Written for Picture It & Write. A story about a clash of magic and technology begins after the photo.
Genre: Science Fiction/Fantasy
It had been one year since Rear Admiral Leary’s CSG (Carrier Strike Group) and one MEU (Marine Expeditionary Unit) entered a strange black storm and they arrived in this strange world. After all that time in a primitive land, Leary was still a lousy horseman.
He looked over at Colonel Braxton with envy. The Marine commander of the MEU was raised on a farm and felt perfectly at home on a horse. Leary was a Navy man, through and through. Raised in New York, the only thing he ever rode as a boy was the subway. He reigned in the horse poorly at the top of the hill and breathed a sigh of relief. The jolting could end.
He made a quick call on the radio to Captain Harmon aboard the USS Dwight D. Eisenhower and confirmed everything was ready. To his left, Colonel Braxton finished a similar call. He nodded that his units were ready. A half mile away down the hill, 5,000 men in leather armor and furs wielding spears, axes, and swords gathered to do battle. They banged their shields and screamed threats at the two men.
Leary sighed. “I don’t need this shit.”
Braxton grinned knowingly. “None of us do. We’ve got more important things to be doing.”
It was true. After arriving in this parallel universe, they realized they were in a medieval version of Norfolk, Virginia, without any of the support a modern military needs to keep going. They had to expand the mines to find iron ore. They finally got a crude steel mill going, and they found oil. They still had to pump mass amounts out and refine it into fuel or the ships would stop sailing and the planes would cease to fly. There were a thousand things they required to keep going and all of it needed to be made from scratch. The biggest problem was food. Between the Navy and Marines, they had nearly 10,000 mouths to feed. Agriculture practices in this land was poor at best. Nearly a third of the sailors and marines became farmers overnight.
And now the medieval, land-hungry kingdom of Karglund wanted a war.
Six horsemen rode out from the 5,000 screaming barbarians. They faced Leary and Braxton at the hilltop overlooking the wide bay below. King Ulterius, a large man in bear furs and bedecked with gems, dismounted and stepped forward. “It is time,” he boomed confidently. “Swear fealty to the kingdom of Karglund, and I will spare the lives of your people.”
Leary sighed. “Your Majesty. We’ve gone over this before. We don’t want to fight you…”
“Then give me your fealty now!” bellowed Ulterious.
“…And we’re not swearing fealty to anyone. Just go home and call it a day, okay?”
“You cannot defeat us. I’ve seen your army with my own eyes. They have no armor and they are armed with mere staves.”
Leary gave Braxton a questioning look. Braxton smirked and said, “He’s talking about the M16-A4 assault rifles. He thinks they’re sticks.”
Leary rolled his eyes. “Alright, let’s just clear things up a little.” He got on the radio. “Lieutenant. One low pass right over their heads.” Seconds later, two Marine F-35Bs screamed past the barbarian troops just 100 feet above their heads. The horde’s screams of anger turned to wails of fright. Perhaps a hundred of them broke ranks and ran. To their officer’s credit, most remained in place like disciplined troops, albeit petrified ones.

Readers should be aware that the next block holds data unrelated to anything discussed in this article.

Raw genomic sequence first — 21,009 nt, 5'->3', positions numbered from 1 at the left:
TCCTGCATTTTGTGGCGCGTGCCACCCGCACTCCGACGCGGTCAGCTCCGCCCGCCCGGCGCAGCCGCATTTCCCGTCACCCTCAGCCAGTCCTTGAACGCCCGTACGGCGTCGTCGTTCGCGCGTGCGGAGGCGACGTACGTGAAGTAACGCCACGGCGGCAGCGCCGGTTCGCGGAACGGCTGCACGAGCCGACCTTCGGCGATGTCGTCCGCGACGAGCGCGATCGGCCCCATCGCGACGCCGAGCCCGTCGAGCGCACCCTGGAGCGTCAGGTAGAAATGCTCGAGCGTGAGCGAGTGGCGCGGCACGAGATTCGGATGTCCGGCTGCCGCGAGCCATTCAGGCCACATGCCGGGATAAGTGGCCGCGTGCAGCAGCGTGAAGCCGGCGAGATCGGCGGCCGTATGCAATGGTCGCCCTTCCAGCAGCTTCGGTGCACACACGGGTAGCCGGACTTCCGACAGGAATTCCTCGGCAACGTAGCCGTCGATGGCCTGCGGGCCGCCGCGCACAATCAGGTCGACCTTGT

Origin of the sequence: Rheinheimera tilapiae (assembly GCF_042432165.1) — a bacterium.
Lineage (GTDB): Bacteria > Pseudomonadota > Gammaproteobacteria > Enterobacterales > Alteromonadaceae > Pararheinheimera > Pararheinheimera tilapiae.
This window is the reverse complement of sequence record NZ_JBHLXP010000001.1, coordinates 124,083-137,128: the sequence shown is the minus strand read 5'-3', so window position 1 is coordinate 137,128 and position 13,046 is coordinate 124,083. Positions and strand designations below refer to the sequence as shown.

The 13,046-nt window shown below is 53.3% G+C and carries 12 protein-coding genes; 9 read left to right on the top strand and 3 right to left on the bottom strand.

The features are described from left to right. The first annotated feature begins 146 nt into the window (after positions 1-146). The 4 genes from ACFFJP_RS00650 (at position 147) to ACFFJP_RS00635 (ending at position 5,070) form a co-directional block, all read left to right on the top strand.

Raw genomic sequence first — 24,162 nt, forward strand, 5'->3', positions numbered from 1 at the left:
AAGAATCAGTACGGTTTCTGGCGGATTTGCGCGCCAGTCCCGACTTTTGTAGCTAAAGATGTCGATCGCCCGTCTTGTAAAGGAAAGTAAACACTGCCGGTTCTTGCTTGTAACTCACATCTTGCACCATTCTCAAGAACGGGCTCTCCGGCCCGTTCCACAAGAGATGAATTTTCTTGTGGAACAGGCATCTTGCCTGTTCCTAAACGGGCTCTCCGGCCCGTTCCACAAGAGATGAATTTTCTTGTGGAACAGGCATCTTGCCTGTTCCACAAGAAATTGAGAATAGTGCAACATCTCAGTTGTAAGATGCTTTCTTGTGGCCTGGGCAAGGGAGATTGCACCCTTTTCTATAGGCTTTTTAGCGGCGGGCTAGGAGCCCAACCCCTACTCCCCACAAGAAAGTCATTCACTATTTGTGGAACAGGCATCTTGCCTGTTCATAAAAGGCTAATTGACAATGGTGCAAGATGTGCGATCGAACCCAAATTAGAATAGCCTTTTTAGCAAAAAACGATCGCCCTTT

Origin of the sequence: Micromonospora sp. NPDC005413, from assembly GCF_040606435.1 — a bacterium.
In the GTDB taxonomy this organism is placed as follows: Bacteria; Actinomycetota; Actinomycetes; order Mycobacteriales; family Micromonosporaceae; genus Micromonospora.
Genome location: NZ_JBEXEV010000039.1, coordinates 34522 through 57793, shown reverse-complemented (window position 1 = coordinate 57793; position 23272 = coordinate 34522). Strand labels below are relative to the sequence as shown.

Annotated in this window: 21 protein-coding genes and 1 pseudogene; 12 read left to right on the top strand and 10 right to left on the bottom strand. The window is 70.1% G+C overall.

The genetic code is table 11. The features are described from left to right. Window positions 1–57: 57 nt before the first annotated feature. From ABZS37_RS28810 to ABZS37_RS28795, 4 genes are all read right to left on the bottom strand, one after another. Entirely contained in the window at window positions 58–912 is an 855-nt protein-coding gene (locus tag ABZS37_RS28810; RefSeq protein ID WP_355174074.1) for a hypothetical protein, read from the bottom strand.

“Two dragons is not enough,” said another from the Karglund contingent. He wore animal skins patched together. His narrow face was painted in black. Small skulls ringed his neck, and a human skull dangled from his waist.
“My wizard, Gengrigon,” said King Ulterious, grinning confidently.
Gengrigon held up a crude tiara made of rainbow-colored crystals. His eyes bugged out with fanaticism. “Behold! I bear the Crown of Oortinon!” The others in the Karglund contingent looked down and opened their arms in reverence. Even the king did this.
Braxton spoke to Gengrigon as though to a child. “It’s very pretty.”
Seeing they weren’t impressed, Gengrigon menaced them with it. “The Crown of Oortinon!”
“Your breath stinks,” said Leary.
Scowling, Gengrigon placed the crown on his head in dramatic fashion. He spoke an incantation. The crown began to glow and its light poured like a river across his body. He spoke one final word with his arms extended to their army. Light shot from his hands and engulfed the barbarian horde. In seconds, they all began roaring like lions as they grew half again larger. Their muscles bulged enormously and their swords grew into giant implements of destruction. The horde of barbarians became a horde of giants.
“Now that is a really cool trick,” said Braxton admiringly.
“You see? Twenty arrows cannot kill one of them. My army cannot be defeated!” roared King Ulterious. “On your knees!”
Leary consulted his watch. “Yeah, I think it’s time to wrap this up.” He keyed his radio once more. “Freeman. Execute Operation Peacemaker.”
Four F-18F Super Hornets screamed out of the skies.
“You have more dragons?” said Ulterious.
“I’ve got LOTS more, and I’m not using arrows on your men.” The Hornets released 8 1000 lb bombs. The weapons were devastating enough against dispersed modern troops. Against troops massed in a tight formation, the weapons were appalling. The tightly packed horde disappeared in fire and smoke. Body parts and medieval weapons flew in all directions. By the time the smoke cleared, perhaps 500 of the barbarians remained alive. Those that lived, wandered as though drunk, blood streaming from their ears.
Ulterious looked at Leary in horror.
“OKAY?” shouted Leary impatiently. “My wizard is better than yours. Can we have peace now?”
As the King and his cohorts fled in terror, Braxton said, “Well, I think that was a productive meeting.”
Here is this week’s Picture It & Write prompt: http://ermiliablog.wordpress.com/2014/01/26/__picture-it-write-74/